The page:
Sunday, October 08, 2006

AUDITION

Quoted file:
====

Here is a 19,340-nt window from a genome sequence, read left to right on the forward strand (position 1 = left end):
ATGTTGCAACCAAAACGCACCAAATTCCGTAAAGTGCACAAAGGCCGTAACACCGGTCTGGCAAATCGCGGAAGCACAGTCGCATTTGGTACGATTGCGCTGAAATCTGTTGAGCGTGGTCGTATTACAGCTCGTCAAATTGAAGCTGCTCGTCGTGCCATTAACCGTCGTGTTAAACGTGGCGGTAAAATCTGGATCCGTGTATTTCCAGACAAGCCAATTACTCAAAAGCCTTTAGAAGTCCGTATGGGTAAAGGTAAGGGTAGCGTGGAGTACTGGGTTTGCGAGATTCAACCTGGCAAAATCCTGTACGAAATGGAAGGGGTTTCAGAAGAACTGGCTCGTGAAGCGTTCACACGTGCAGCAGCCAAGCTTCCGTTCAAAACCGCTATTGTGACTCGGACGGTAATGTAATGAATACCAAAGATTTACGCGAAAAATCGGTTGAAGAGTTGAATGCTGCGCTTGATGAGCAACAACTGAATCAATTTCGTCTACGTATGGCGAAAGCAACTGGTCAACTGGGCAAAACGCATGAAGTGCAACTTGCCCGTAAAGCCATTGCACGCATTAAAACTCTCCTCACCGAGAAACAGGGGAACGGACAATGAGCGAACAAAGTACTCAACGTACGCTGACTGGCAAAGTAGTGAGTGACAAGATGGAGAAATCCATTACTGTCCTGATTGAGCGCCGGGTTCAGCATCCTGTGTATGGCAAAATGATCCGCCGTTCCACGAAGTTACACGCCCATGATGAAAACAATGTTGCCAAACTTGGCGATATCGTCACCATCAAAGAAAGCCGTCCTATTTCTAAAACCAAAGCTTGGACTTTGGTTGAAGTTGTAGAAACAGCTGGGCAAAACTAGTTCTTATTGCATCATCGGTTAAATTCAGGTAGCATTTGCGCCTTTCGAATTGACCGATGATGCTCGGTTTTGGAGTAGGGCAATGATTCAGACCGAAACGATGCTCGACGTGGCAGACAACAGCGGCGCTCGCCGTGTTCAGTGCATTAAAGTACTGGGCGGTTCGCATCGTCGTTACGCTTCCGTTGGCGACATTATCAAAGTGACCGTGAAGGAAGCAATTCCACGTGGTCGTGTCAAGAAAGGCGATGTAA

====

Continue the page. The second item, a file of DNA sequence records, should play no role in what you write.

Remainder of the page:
Even with the expected kick to the face, Miike delivers a wonderous example of creative storytelling. As a fan of the From Dusk til Dawn concept and due to the horrendous marketing for it, I find it strangely similar to Audition in the genre sucker-punch sense. Even currently, it is so rare in film and underappreciated for the way it just completely alters its direction to have its fun with the audience. If you’ve read about Audition, most likely something has given it away, but for the lucky few that have no idea what it’s about, it’s probably best to stop reading here and just go rent it. Shigeharu Aoyama has been living a dismal life since his wife died a few years ago. His friend Yasuhisa Yoshikawa offers him a clever ploy to get a new relationship going. Staging a fake audition for a supposed acting role, the two interview each candidate until Aoyama takes special notice in Asami Yamazaki, whom he calls and they hit it off. It’s understandable a relevant plot revelation will intrigue a larger crowd, but it makes it no fun when a simple image can just ruin a twist. Things would be much better if it went back to Hitchcock Psycho style theatre restrictions. Regardless of telltale signs of an audience sucker-punch, apparently there were people surprised by the film to go as far as walking out in disgust halfway through the film and probably throwing up in the aisle ways. There’s how rumors get started. Not everyone will appreciate it no doubt, but the innovativeness should satisfy the eager always in search of something fresh. As a first Takashi Miike film, it sure set high standards for his other work, but made me an instant fan. The plot is so ingenious it warrants me from delving in too deep. It proves how diverse Miike can be, painting an earnest romance and infusing it with originality. Even with the use of generally cliché and arty storytelling techniques, we’re able to ignore them and appreciate the story he is trying to tell and the method he takes to tell it. In one part, under the guise of wasting your time with a dream sequence, Miike just plays with the audience to a point of utter confusion. Albeit, the story is resolved clearly, unlike Suicide Circle or some Japanese horror flicks, but it’s the pure insanity that makes the end so amusing. Ryo Ishibashi’s a familiar face in Japanese cinema and gets a simple yet well-fleshed out role. I loved Eihi Shiina who is able to pull off these two roles perfectly. Better roles for her should come, especially with the hauntingly kinky use of two syllables trapped in all of our minds. Jun Kunimura was good in the supporting role he had. People here may recognize him as Boss Tanaka from Kill Bill but he’s able to pull off this sly, troublesome friend role displaying versatility from that tougher role. The substance of the film is a welcomed change from Miike. Breaking away from his standard yakuza cinema, his success is apparent in deeper films expressing morals and themes much more clearly than attempted in Ichi the Killer. Get a loved one and snuggle up for a little of Miike’s magic. You’ll learn some life lessons from the events in Audition even if they are a bit eccentric.

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